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Quebec a have-tot province

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Chung, Andrew
Publication Date: 
5 Jan 2009

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At 6 pounds, 9 ounces, Olivier Tremblay is a small baby, but he nevertheless carries on his tiny shoulders the weight of a demographic success.

Born at exactly midnight, Jan. 1, little Olivier was the first baby born in Quebec in 2009.

But he also heralds the reversal of a rather bleak demographic picture for the province, which once upon a time had Canada's biggest baby boom followed by its worst baby bust.

Now, new statistics show that Quebec has solidified an upward trend in the provincial birth rate, easing that foresaw population declines and francophone cultural uncertainty. In addition, births outside of wedlock are now the vast majority in Quebec, and are occurring at twice the rate compared to the rest of Canada.

The birth rate increased for the fifth year in a row in 2007, according to the most recent demographic report produced by the Quebec Institute of Statistics.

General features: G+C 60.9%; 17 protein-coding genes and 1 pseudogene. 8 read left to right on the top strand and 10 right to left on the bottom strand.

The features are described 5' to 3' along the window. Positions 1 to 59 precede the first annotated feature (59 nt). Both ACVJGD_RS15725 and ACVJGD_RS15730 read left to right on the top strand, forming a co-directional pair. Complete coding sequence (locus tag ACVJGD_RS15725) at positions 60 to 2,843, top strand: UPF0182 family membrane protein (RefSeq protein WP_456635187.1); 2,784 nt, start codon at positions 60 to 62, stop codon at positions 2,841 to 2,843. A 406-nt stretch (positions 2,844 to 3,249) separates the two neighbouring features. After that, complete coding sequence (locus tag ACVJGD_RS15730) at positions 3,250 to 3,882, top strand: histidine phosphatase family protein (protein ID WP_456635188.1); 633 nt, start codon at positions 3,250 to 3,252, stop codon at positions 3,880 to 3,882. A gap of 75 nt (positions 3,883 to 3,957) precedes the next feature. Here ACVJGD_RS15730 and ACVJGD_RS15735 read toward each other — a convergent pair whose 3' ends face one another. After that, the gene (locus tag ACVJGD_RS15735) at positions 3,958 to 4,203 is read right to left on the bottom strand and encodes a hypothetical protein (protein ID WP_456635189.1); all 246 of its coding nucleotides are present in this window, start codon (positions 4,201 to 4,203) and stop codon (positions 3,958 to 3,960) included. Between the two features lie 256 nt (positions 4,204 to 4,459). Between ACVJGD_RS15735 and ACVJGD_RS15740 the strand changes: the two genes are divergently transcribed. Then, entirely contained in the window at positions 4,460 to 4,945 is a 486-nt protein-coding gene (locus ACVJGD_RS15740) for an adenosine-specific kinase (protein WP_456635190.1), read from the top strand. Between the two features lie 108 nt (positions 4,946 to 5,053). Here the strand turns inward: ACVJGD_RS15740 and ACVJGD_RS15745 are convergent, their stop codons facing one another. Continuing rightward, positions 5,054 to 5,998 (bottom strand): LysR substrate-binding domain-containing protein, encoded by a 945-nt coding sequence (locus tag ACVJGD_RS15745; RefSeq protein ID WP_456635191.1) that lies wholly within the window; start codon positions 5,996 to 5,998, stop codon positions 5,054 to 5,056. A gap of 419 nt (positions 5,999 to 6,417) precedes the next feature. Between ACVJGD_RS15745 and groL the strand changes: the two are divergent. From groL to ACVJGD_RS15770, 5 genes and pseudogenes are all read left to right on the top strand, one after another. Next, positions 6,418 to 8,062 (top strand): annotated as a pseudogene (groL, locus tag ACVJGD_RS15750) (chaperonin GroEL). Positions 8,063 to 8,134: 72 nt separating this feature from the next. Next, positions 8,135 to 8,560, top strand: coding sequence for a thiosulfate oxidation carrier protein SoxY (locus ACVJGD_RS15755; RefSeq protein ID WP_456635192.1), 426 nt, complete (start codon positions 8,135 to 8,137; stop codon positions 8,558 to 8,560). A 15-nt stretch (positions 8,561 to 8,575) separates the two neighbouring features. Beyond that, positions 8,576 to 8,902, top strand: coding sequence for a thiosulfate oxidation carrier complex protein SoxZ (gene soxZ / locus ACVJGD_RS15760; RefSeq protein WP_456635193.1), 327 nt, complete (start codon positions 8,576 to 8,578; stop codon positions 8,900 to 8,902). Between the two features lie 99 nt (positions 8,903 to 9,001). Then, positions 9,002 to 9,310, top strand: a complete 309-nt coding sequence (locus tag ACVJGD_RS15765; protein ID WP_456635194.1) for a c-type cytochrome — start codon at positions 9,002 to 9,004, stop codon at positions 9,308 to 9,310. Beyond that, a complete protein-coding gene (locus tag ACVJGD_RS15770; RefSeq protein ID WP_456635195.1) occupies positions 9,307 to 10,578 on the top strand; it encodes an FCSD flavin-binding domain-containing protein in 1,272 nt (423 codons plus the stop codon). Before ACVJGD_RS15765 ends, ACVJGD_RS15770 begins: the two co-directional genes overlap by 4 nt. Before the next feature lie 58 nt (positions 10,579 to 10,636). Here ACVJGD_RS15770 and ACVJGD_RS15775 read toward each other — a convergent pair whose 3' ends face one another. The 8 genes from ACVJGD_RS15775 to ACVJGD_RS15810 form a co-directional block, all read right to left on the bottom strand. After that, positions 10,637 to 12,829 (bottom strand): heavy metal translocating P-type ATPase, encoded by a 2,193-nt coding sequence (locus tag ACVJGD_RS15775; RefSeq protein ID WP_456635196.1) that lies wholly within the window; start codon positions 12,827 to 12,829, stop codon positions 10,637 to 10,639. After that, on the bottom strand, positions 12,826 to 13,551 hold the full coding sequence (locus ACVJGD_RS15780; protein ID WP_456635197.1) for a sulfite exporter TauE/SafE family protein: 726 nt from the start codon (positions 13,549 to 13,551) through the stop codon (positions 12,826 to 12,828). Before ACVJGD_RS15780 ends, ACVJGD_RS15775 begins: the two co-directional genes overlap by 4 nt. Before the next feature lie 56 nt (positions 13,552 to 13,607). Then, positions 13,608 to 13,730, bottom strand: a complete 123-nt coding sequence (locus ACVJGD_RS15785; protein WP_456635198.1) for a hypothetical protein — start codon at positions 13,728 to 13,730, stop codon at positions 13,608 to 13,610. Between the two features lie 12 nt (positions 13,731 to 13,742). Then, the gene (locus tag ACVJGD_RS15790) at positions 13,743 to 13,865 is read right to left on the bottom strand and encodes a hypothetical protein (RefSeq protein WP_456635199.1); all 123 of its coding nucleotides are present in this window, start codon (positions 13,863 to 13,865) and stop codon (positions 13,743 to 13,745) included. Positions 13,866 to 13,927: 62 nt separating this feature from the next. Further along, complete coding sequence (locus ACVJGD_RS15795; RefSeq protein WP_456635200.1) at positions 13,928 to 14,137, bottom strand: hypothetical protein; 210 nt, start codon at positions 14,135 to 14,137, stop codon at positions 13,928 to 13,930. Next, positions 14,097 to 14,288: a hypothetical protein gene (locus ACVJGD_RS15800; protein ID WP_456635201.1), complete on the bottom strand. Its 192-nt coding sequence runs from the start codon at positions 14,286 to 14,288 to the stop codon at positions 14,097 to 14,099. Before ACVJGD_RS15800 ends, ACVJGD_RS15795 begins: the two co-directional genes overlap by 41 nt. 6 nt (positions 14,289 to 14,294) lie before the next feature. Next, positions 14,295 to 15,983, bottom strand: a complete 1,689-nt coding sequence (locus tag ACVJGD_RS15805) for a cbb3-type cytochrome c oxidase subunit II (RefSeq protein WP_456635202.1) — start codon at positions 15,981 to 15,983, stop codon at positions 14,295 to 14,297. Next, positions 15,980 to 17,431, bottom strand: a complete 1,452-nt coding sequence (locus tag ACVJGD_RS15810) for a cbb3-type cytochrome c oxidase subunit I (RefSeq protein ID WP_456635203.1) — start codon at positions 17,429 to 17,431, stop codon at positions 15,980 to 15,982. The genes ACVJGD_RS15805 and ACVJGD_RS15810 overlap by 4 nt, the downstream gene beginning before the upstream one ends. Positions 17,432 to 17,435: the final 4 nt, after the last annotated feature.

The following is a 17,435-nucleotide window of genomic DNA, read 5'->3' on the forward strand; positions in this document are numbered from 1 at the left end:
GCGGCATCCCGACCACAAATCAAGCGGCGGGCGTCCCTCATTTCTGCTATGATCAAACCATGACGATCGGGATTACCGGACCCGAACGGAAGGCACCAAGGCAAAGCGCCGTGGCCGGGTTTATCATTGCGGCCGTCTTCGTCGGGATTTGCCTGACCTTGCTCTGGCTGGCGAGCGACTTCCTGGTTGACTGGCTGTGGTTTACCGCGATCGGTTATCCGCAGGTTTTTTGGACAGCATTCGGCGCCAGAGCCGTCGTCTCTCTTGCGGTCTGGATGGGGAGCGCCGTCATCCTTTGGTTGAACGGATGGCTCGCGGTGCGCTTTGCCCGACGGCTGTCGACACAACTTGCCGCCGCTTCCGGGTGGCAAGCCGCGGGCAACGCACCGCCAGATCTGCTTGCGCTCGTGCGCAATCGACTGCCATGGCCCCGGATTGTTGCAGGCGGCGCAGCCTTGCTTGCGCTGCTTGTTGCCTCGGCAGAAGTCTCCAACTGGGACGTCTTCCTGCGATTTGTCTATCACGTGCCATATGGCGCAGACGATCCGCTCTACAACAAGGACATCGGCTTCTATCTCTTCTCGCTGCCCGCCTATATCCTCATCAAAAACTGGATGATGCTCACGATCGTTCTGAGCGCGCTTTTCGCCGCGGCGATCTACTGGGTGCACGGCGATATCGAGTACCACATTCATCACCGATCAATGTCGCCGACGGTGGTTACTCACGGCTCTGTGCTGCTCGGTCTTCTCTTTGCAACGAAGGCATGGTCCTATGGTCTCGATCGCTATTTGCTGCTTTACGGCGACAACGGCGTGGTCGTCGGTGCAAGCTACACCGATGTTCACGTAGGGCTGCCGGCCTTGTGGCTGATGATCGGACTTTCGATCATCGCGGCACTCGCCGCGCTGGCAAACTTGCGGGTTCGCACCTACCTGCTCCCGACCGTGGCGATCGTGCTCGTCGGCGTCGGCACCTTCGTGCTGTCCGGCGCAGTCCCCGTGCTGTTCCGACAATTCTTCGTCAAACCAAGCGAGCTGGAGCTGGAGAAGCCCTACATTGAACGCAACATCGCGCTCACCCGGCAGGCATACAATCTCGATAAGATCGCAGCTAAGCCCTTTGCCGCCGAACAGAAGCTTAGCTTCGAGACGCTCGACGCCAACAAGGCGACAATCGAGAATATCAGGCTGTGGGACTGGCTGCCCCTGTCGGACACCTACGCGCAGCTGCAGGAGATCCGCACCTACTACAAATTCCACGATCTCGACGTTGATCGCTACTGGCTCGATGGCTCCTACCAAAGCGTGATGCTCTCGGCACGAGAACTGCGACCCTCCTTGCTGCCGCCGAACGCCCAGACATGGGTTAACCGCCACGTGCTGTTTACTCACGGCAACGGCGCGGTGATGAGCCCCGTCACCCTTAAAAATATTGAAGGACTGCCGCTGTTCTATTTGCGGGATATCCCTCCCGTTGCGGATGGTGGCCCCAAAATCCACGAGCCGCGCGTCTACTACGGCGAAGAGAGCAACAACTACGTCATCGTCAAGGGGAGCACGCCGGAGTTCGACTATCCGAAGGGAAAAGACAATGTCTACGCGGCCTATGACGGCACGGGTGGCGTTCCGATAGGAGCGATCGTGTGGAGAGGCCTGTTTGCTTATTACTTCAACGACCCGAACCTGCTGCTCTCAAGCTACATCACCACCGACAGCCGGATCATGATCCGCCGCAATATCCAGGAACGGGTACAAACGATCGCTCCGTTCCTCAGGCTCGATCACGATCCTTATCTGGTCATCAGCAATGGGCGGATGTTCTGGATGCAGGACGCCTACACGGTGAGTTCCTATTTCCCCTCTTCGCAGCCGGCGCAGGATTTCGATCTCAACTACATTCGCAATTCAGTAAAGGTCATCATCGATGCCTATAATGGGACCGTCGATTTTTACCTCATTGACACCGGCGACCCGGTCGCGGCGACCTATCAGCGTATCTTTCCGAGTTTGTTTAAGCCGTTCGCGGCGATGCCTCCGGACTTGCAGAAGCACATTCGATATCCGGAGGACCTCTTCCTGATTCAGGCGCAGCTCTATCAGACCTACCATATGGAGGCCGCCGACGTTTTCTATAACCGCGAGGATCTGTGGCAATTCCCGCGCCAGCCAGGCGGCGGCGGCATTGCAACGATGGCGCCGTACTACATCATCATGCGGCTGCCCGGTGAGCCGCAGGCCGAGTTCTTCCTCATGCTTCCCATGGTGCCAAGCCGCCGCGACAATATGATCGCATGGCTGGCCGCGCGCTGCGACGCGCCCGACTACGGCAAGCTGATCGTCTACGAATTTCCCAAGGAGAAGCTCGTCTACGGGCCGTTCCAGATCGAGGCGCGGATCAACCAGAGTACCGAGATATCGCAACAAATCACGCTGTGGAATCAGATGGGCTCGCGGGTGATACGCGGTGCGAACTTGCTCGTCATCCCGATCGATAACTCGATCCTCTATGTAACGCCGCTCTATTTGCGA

There were 84,200 births, 3 per cent more than 2006. And for the first time since 1959, Quebec's fertility rate of 1.65 children per woman outranks the Canadian average of 1.59. Demographers say there is now good reason to believe Quebec's family-friendly policies put in place over the last decade have contributed to the trend.

"If we take the idea that people are relatively similar across the provinces and Quebec has a broader set of policies that are different than the rest of Canada, it would lead me to say there's something going on with those policies in that they're doing what we would expect them to do," said Amélie Quesnel-Vallée, a social demographer at McGill University.

Quebec's government has created many programs over the last decade to convince parents they can both work and have children.

Parents may access a vast network of subsidized daycare for $7 a day; there are extensive after-school programs; and its parental leave program is much more generous than the federal government provides elsewhere. The statistics show a large increase in women aged 35 to 44 giving birth, but also a change in that more women in their 20s are giving birth.

"This is something that is promising for the future," said Quesnel-Vallée, "because if these women want to have more than one child they would be in a better position to do so than women in their 30s."


- reprinted from the Toronto Star